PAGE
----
All across the Glendale Unified School District for the last two weeks, high school students arrived — on separate days for each grade level — for “schedule pick-up,” the ritual start of the school year. Classes for all grades begin Aug. 22.
I witnessed the event at one campus this year, seeing sophomores one morning and freshmen another, but the rituals are similar from grade to grade and school to school. Following a path through the campus to prescribed stations — the student store, for instance, for payment of any outstanding fees for lost textbooks, or the gym, to purchase gym clothes — students came at last to the information they wanted most, the revelation of their fates for the year.
Upper class students cheerfully dispensed the schedules of classes, by period and teacher, for each student. The student volunteers I saw at Glendale High were mostly members of Kelly Palmer’s award-winning drill team, giving their time in exchange for community service hours that will be included in their high school record — and perhaps more importantly, for the customer service and organizational experience they gain.
During the freshman schedule distribution at Glendale High, split into two days to accommodate an orientation and student-led tours of the campus, I watched pairs of Associated Student Body representatives from Jon Livingston’s classes as they led small groups of students through the campus. Clad in matching “Student Leader 2018-2019” shirts, these guides encouraged the entering freshmen “to get involved on campus” while answering questions as they went.
In the shade of the Senior Glen, band members practiced the national anthem in preparation for the season’s first football game.
It was mid-morning when I saw the sophomores, after many of them had come and gone, so there was less bustle than I’ve seen in other years but still a sense of anticipation. Sophomores are arguably the least anxiety-ridden of the grade levels. The class as a whole is familiar with high school routines and personnel but not yet caught up in the pressure-zone occupied by many juniors and seniors, for whom the jump-off to college and career is fast approaching.
The sophomores walked or sat in pairs and clusters, comparing schedules, a few calling or texting their friends or parents. Some were weighing whether to schedule an appointment with a counselor to request a change.
“Do you know this teacher?” one young man asked me. “I wonder if he’s new,” he went on, expressing his concern about the unknown and voicing a wish to change to a more familiar teacher.
Class schedules are a big deal in the life of a student, whether for personal comfort and school social life or for academic concerns. Students with defined college and career goals or genuine passion for a subject are often faced with difficult choices: advanced art or advanced placement (AP) government? A fourth year of language or a career technical education (CTE) class with work experience?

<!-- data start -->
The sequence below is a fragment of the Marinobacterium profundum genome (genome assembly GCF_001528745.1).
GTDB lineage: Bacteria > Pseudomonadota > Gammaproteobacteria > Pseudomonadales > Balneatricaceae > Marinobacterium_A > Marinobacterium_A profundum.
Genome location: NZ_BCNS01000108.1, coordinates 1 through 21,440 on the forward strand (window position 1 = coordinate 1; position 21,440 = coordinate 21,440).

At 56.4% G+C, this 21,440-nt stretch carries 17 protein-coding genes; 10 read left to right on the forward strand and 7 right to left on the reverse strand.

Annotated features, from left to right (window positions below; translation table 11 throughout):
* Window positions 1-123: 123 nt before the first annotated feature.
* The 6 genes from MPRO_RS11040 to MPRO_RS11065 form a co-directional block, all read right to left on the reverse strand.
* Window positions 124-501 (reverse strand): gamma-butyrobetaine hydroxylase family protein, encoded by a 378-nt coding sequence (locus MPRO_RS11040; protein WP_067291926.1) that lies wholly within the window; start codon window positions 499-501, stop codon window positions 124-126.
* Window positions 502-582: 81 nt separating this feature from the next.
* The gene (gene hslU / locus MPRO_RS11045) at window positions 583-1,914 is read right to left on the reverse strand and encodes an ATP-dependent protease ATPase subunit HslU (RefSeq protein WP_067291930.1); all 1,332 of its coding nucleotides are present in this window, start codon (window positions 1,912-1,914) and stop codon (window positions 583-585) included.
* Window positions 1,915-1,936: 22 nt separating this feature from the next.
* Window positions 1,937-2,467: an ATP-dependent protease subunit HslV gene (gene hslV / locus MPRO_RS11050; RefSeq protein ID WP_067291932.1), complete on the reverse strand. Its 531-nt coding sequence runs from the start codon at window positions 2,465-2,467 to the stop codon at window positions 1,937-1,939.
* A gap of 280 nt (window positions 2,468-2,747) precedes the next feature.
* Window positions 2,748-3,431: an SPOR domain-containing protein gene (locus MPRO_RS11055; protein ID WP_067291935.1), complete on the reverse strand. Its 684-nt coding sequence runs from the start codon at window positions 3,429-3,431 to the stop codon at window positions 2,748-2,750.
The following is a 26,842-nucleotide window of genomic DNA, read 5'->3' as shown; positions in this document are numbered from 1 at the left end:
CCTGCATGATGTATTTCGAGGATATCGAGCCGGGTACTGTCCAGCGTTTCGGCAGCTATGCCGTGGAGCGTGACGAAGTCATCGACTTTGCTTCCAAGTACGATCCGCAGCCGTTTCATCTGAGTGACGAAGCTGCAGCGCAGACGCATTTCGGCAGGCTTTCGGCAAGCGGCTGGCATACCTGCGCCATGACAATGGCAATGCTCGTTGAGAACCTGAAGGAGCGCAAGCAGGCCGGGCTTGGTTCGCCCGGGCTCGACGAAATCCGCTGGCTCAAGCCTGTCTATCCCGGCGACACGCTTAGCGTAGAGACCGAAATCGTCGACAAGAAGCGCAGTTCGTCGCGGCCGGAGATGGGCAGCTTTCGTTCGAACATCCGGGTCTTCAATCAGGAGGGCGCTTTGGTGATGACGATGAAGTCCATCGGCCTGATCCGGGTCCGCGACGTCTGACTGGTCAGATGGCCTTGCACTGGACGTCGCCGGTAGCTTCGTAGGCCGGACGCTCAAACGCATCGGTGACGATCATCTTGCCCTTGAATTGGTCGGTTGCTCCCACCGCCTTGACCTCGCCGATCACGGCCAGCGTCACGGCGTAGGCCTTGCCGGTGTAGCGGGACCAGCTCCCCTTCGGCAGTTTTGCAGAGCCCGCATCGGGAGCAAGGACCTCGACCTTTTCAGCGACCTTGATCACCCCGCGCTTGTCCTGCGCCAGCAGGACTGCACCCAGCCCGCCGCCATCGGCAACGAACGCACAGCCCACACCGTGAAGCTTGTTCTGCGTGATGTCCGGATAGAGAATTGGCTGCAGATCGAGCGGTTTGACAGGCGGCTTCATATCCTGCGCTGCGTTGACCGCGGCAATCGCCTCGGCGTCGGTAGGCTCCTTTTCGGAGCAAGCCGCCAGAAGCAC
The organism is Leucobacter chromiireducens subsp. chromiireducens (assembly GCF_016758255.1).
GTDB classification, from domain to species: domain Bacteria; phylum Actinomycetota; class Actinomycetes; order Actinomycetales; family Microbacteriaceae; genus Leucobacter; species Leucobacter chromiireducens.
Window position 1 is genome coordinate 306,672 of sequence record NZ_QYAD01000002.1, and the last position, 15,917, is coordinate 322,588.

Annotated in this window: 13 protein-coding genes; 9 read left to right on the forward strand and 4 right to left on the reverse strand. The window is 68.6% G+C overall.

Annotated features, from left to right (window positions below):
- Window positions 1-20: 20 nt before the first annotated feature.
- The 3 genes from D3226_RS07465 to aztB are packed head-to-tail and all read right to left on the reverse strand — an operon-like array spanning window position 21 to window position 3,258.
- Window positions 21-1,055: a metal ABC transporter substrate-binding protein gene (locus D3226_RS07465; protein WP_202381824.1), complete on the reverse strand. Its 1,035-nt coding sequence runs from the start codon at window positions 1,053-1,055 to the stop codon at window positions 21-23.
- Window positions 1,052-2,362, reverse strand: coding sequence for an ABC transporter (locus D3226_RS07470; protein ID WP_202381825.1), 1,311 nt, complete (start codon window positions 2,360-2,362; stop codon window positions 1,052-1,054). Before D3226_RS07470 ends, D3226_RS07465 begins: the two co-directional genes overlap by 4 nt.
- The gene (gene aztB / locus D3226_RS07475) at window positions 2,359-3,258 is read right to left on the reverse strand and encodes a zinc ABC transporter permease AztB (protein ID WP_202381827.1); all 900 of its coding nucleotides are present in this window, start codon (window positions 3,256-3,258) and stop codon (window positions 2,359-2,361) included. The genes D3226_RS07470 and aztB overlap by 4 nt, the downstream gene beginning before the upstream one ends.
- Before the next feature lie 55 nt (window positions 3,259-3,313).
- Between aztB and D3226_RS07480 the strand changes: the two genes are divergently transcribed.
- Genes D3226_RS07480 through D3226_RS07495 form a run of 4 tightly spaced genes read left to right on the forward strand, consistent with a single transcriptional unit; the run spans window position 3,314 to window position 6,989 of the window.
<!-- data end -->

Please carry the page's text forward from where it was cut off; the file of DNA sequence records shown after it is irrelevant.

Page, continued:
Schedules matter, too, for students with less defined goals, like those who see school only as a list of requirements to be checked off (like the schedule pick-up agenda). We should not speak of “college bound” and “non-college bound” students. All students need to know what the labor market reports tell us, that their futures will require some post-secondary instruction if they’re to gain meaningful employment.
It isn’t easy for students or schools to fit everything into six periods over eight semesters, given all that’s considered necessary for student success. Beyond the basic graduation requirements, more students are trying to meet the college admission requirements (commonly called the “A to G requirements”), taking advanced placement classes, attaining fluency in a second language, and like the drill team and ASB students, spending time in community service.
State and local regulations, policies and funding realities don’t always make the schedule challenge easier. Summer school is no longer an option for all students, since the state quit paying for elective, non-remedial summer classes. For several years now, district students wishing to advance or open up their schedules have had to pay for classes offered through the Glendale Educational Foundation. Neighboring districts have similar foundation-operated summer schools.
Still, we push for students to get more. We want them to explore career choices that could guide their college plans, to experience work-based learning opportunities that can provide the soft skills industry says young employees need. The school board recently prioritized financial literacy as a skill students should gain in school, and they’re beginning to talk about where it will fit and who will teach it. Yet classroom teachers can’t do everything in their allotted instructional minutes!
The good news is that new opportunities for teaching and learning are out there, from online learning platforms that can be used by district teachers or students to dual enrollment classes at Glendale Community College, in which students can get college credit while in high school. There’s even talk of adding a seventh period to the school day, as Clark Magnet High School did when it opened 20 years ago and Roosevelt Middle School initiated recently.